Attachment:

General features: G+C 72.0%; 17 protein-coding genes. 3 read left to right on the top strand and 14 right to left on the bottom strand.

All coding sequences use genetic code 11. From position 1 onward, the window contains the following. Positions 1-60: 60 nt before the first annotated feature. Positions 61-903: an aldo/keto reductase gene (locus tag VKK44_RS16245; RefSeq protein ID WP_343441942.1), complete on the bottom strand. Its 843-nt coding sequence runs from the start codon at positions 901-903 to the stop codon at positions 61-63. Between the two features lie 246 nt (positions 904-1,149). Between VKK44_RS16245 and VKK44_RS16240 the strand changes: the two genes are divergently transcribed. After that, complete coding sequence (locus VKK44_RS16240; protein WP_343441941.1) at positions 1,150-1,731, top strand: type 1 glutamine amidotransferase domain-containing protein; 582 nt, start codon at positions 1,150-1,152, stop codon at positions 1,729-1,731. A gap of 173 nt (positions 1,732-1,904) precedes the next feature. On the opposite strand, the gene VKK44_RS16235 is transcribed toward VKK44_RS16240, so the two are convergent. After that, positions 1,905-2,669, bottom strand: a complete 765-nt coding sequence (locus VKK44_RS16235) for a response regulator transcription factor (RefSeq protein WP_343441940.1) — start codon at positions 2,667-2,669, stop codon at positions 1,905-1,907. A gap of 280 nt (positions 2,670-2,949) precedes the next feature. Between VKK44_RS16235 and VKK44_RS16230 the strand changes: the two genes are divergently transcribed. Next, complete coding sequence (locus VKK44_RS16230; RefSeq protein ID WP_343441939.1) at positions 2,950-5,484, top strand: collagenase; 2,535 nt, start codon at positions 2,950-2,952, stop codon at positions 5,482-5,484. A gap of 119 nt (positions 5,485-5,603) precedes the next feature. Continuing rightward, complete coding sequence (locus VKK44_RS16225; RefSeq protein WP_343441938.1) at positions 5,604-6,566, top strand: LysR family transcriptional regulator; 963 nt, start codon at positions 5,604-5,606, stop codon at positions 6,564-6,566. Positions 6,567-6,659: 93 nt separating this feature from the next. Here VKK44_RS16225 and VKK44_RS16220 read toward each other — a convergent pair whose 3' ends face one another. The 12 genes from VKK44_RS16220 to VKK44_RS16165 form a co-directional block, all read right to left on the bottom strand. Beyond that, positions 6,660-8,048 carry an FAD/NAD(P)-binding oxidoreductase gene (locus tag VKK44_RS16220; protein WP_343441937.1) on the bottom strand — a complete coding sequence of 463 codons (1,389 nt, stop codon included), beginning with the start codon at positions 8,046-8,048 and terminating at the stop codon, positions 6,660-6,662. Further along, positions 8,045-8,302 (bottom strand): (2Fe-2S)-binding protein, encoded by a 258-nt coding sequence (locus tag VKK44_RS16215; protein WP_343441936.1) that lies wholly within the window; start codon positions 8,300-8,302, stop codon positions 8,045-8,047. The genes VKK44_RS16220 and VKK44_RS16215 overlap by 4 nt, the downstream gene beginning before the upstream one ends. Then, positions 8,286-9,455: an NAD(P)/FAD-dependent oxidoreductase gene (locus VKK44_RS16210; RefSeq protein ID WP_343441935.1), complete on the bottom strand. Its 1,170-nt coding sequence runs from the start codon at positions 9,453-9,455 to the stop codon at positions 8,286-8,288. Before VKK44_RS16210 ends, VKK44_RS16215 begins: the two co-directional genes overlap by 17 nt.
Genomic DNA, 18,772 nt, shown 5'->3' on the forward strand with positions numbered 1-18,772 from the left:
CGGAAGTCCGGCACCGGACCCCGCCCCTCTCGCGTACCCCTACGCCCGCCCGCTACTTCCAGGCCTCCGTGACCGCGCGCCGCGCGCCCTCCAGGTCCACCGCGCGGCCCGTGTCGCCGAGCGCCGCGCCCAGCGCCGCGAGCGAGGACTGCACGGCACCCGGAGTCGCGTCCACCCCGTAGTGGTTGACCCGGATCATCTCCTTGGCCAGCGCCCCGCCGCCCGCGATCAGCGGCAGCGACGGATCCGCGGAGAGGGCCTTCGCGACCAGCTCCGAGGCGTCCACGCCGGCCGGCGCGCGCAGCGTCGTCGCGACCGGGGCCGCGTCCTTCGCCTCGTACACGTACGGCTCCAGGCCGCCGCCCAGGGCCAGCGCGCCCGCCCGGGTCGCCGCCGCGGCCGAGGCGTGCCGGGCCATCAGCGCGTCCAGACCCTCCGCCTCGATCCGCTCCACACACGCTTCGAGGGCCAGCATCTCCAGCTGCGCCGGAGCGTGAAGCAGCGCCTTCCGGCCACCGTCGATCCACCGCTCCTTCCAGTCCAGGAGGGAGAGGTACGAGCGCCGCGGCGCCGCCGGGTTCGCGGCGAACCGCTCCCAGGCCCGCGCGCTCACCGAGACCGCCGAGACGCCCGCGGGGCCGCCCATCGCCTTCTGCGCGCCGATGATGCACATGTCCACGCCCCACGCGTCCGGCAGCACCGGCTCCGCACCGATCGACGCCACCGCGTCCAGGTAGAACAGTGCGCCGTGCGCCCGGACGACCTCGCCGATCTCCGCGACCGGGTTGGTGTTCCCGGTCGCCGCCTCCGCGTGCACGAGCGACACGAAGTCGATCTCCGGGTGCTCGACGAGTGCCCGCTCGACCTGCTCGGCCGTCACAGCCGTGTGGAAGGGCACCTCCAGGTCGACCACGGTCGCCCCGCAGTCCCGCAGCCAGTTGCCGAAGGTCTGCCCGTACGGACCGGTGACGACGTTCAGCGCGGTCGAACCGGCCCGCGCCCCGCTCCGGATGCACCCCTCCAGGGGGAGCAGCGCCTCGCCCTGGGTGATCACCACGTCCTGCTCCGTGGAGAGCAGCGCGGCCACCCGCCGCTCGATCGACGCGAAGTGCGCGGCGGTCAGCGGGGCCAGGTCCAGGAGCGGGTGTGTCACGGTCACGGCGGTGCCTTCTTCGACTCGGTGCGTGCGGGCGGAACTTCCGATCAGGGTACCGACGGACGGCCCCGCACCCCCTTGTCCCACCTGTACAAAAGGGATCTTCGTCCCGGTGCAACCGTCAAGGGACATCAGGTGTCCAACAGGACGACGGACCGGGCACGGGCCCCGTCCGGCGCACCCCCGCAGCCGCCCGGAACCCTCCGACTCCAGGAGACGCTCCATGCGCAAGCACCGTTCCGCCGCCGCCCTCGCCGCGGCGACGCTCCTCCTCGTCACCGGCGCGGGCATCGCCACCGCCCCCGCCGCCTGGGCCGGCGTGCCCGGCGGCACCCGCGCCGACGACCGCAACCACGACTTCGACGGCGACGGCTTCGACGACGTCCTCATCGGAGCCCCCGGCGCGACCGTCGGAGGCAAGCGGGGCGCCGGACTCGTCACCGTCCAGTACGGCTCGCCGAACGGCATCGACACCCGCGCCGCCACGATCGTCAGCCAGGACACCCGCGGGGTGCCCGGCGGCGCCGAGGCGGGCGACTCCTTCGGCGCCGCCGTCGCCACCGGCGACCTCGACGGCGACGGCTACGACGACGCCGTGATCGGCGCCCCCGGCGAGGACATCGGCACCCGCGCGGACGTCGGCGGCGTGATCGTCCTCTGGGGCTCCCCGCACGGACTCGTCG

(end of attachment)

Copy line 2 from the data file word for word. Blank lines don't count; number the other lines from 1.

All coding sequences use genetic code 11. From position 1 onward, the window contains the following. Positions 1-60: 60 nt before the first annotated feature. Positions 61-903: an aldo/keto reductase gene (locus tag VKK44_RS16245; RefSeq protein ID WP_343441942.1), complete on the bottom strand. Its 843-nt coding sequence runs from the start codon at positions 901-903 to the stop codon at positions 61-63. Between the two features lie 246 nt (positions 904-1,149). Between VKK44_RS16245 and VKK44_RS16240 the strand changes: the two genes are divergently transcribed. After that, complete coding sequence (locus VKK44_RS16240; protein WP_343441941.1) at positions 1,150-1,731, top strand: type 1 glutamine amidotransferase domain-containing protein; 582 nt, start codon at positions 1,150-1,152, stop codon at positions 1,729-1,731. A gap of 173 nt (positions 1,732-1,904) precedes the next feature. On the opposite strand, the gene VKK44_RS16235 is transcribed toward VKK44_RS16240, so the two are convergent. After that, positions 1,905-2,669, bottom strand: a complete 765-nt coding sequence (locus VKK44_RS16235) for a response regulator transcription factor (RefSeq protein WP_343441940.1) — start codon at positions 2,667-2,669, stop codon at positions 1,905-1,907. A gap of 280 nt (positions 2,670-2,949) precedes the next feature. Between VKK44_RS16235 and VKK44_RS16230 the strand changes: the two genes are divergently transcribed. Next, complete coding sequence (locus VKK44_RS16230; RefSeq protein ID WP_343441939.1) at positions 2,950-5,484, top strand: collagenase; 2,535 nt, start codon at positions 2,950-2,952, stop codon at positions 5,482-5,484. A gap of 119 nt (positions 5,485-5,603) precedes the next feature. Continuing rightward, complete coding sequence (locus VKK44_RS16225; RefSeq protein WP_343441938.1) at positions 5,604-6,566, top strand: LysR family transcriptional regulator; 963 nt, start codon at positions 5,604-5,606, stop codon at positions 6,564-6,566. Positions 6,567-6,659: 93 nt separating this feature from the next. Here VKK44_RS16225 and VKK44_RS16220 read toward each other — a convergent pair whose 3' ends face one another. The 12 genes from VKK44_RS16220 to VKK44_RS16165 form a co-directional block, all read right to left on the bottom strand. Beyond that, positions 6,660-8,048 carry an FAD/NAD(P)-binding oxidoreductase gene (locus tag VKK44_RS16220; protein WP_343441937.1) on the bottom strand — a complete coding sequence of 463 codons (1,389 nt, stop codon included), beginning with the start codon at positions 8,046-8,048 and terminating at the stop codon, positions 6,660-6,662. Further along, positions 8,045-8,302 (bottom strand): (2Fe-2S)-binding protein, encoded by a 258-nt coding sequence (locus tag VKK44_RS16215; protein WP_343441936.1) that lies wholly within the window; start codon positions 8,300-8,302, stop codon positions 8,045-8,047. The genes VKK44_RS16220 and VKK44_RS16215 overlap by 4 nt, the downstream gene beginning before the upstream one ends. Then, positions 8,286-9,455: an NAD(P)/FAD-dependent oxidoreductase gene (locus VKK44_RS16210; RefSeq protein ID WP_343441935.1), complete on the bottom strand. Its 1,170-nt coding sequence runs from the start codon at positions 9,453-9,455 to the stop codon at positions 8,286-8,288. Before VKK44_RS16210 ends, VKK44_RS16215 begins: the two co-directional genes overlap by 17 nt.